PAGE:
We’re all in this thing we call air travel together.


  1. Derek Gould says:

    January 27th, 2020 at 10:11 am (#)

    As someone with problem knees, I like to stand for a minute when the plane stops so that I can loosen up a little. I try to do it with courtesy, Two types that irk me though;

    (1) The people who shoot to their feet as soon as the seatbelt lights go off, and claim any available space to move forward. If you were sitting two rows behind me, you should NOT be blocking the space by my seat so that I can’t stand up.

    (2) The people who build a little luggage cocoon around themselves long before anything starts to move. If you have a personal item, a laptop bag and an oversize carry-on, I should *not* have to be smacked in the face with those items so that you can be ready to make your break as soon as the coast clears.

    Ah, airplane travel…

  2. Alouise says:

    January 30th, 2020 at 7:04 pm (#)

    As someone who’s fairly tall I always try to book the aisle seat, and when the plane lands I’ll stand up as soon as I can, not so much to get off the plane first, but to stretch my legs and back (and grab my bag from overhead if possible to make deplaning go faster). If the flight is short (two hours or less) then standing asap isn’t much of a priority, but definitely if it’s a long haul flight I’m gonna stand up. If I’m in the middle (gross) or window seats I’ll probably do the awkward half stand thing for a minute to stretch out a bit, but will likely sit back down until I can stand up and get out of the way. Definitely agree with Derek’s comments about the irking types. I actually think the whole boarding process for more flights is more of a cluster than deplaning.

  3. arvinder says:

    March 12th, 2020 at 10:54 am (#)

    I am not the same having seen the moon shine from the other side of the world.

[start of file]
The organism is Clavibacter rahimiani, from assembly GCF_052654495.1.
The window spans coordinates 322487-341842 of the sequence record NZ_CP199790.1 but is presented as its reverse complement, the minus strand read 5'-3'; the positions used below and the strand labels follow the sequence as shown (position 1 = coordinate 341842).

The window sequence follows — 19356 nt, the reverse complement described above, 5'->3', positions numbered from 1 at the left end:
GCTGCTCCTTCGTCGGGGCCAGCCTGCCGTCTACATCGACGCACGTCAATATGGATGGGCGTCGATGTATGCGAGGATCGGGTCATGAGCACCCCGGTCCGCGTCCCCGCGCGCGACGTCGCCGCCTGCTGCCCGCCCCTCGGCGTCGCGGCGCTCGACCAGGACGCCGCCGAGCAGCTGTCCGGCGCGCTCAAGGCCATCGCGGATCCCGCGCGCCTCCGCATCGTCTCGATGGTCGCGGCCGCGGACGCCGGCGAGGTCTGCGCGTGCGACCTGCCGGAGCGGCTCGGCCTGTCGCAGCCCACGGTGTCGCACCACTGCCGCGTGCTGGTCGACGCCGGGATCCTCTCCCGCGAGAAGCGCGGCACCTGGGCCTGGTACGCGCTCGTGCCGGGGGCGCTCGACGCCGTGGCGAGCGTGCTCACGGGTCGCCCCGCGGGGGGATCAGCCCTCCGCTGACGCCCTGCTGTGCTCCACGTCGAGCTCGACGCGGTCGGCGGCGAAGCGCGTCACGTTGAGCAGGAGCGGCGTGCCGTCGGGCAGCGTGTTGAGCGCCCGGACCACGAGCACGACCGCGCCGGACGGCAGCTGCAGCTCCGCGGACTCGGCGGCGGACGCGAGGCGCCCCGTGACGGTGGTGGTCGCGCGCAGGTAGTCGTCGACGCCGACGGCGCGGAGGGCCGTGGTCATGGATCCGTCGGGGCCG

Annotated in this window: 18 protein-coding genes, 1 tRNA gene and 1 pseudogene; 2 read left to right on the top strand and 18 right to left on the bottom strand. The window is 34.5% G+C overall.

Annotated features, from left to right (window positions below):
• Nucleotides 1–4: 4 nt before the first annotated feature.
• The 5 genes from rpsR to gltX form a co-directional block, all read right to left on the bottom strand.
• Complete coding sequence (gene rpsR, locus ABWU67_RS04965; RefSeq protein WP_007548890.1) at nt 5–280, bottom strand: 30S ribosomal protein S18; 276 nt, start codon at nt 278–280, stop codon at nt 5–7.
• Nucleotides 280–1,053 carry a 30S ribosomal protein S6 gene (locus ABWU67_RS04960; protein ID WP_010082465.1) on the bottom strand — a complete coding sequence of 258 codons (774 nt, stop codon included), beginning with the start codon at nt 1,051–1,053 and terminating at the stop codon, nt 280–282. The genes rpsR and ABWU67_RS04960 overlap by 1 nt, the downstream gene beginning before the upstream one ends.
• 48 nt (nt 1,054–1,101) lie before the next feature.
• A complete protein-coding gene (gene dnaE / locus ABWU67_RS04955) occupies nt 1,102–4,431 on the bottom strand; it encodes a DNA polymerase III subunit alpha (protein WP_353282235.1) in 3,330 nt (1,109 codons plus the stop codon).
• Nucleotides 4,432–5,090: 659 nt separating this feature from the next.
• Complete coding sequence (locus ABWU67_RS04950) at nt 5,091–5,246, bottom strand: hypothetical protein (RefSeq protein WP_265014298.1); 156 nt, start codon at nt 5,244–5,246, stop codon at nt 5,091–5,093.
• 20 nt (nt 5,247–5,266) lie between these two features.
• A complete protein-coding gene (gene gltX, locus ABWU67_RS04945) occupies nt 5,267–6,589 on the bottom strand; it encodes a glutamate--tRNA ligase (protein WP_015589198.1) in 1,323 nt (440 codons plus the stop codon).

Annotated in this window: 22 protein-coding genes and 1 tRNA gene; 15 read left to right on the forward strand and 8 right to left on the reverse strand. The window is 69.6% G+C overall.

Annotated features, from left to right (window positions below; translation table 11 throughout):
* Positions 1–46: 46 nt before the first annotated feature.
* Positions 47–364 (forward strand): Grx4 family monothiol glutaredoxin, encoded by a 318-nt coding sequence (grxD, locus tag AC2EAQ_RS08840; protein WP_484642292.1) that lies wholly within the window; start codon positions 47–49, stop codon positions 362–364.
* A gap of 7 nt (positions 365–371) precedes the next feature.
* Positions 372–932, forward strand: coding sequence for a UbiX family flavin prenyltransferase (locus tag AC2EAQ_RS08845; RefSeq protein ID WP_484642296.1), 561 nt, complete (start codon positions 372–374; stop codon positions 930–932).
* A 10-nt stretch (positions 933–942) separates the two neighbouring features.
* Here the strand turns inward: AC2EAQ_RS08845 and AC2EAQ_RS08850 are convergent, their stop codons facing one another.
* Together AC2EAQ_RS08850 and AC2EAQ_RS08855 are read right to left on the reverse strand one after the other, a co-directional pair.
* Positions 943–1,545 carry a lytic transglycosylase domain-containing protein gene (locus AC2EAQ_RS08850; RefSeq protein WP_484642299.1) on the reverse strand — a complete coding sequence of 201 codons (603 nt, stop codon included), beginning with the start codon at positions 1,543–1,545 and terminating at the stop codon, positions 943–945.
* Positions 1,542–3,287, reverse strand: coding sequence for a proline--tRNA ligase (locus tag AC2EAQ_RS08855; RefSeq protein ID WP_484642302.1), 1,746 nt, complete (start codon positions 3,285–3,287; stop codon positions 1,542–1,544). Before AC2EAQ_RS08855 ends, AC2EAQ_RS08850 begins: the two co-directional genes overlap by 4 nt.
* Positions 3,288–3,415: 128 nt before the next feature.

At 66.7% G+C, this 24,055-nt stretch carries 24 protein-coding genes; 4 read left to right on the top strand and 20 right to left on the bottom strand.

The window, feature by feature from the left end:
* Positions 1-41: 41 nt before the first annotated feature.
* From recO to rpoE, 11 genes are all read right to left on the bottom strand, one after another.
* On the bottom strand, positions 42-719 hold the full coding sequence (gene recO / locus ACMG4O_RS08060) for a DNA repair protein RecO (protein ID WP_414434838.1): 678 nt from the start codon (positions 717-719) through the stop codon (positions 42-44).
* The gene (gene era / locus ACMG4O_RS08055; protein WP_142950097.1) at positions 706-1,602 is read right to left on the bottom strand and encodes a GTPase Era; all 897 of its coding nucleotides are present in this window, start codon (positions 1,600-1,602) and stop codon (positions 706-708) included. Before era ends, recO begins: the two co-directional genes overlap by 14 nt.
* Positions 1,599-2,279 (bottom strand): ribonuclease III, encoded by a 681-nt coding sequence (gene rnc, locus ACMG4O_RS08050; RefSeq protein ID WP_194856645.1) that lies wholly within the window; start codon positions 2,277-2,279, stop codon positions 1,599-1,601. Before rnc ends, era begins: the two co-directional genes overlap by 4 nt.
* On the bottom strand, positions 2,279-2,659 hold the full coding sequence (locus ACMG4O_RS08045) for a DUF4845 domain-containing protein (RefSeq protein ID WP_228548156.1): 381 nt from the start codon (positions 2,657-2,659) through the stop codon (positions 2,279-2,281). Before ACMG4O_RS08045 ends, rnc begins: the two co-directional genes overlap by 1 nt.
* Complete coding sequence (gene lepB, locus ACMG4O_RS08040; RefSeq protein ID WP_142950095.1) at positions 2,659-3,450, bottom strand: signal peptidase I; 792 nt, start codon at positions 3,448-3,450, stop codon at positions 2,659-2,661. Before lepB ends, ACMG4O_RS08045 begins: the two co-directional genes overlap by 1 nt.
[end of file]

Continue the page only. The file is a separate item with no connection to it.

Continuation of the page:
4. Femi says:

    August 24th, 2023 at 7:45 am (#)

    You’re right about the flying experience not being the same as before. Remember when we had more legroom? Now it’s like we’re asking, “Where did all the legroom go?” So, I understand the impulse to get up as soon as the seatbelt sign turns off. Our knees are practically on a first-name basis with the seat in front of us, and our backs are practically begging for some stretching.

    That said, I understand the frustration some people have with those who stand up immediately. It can create a bit of chaos and disorder in the aisle. But hey, to each their own. People are entitled to react however they want, just as they’re entitled to their own feelings and opinions.


  5. NickB says:

    October 7th, 2023 at 9:02 pm (#)

    This is an North American thing, in Europe EVERYONE gets up and collects their bags out of overhead and heads for the isles and guess what it’s a lot quicker to deboard a plane. You can be on the back row and be off the plane 5-10 minutes than deboarding in USA.
    There is no waiting to your row to then slowly decide to get up and collect bag, there is a very strange emotional attachment to this etiquette but it’s simply the slowest way to do it.
    Yes I know you don’t like this comment, but that’s just how it is in Europe… And it’s not insulting I’m English and you can’t get a more polite upbringing than that we just value our time getting to a land based toilet more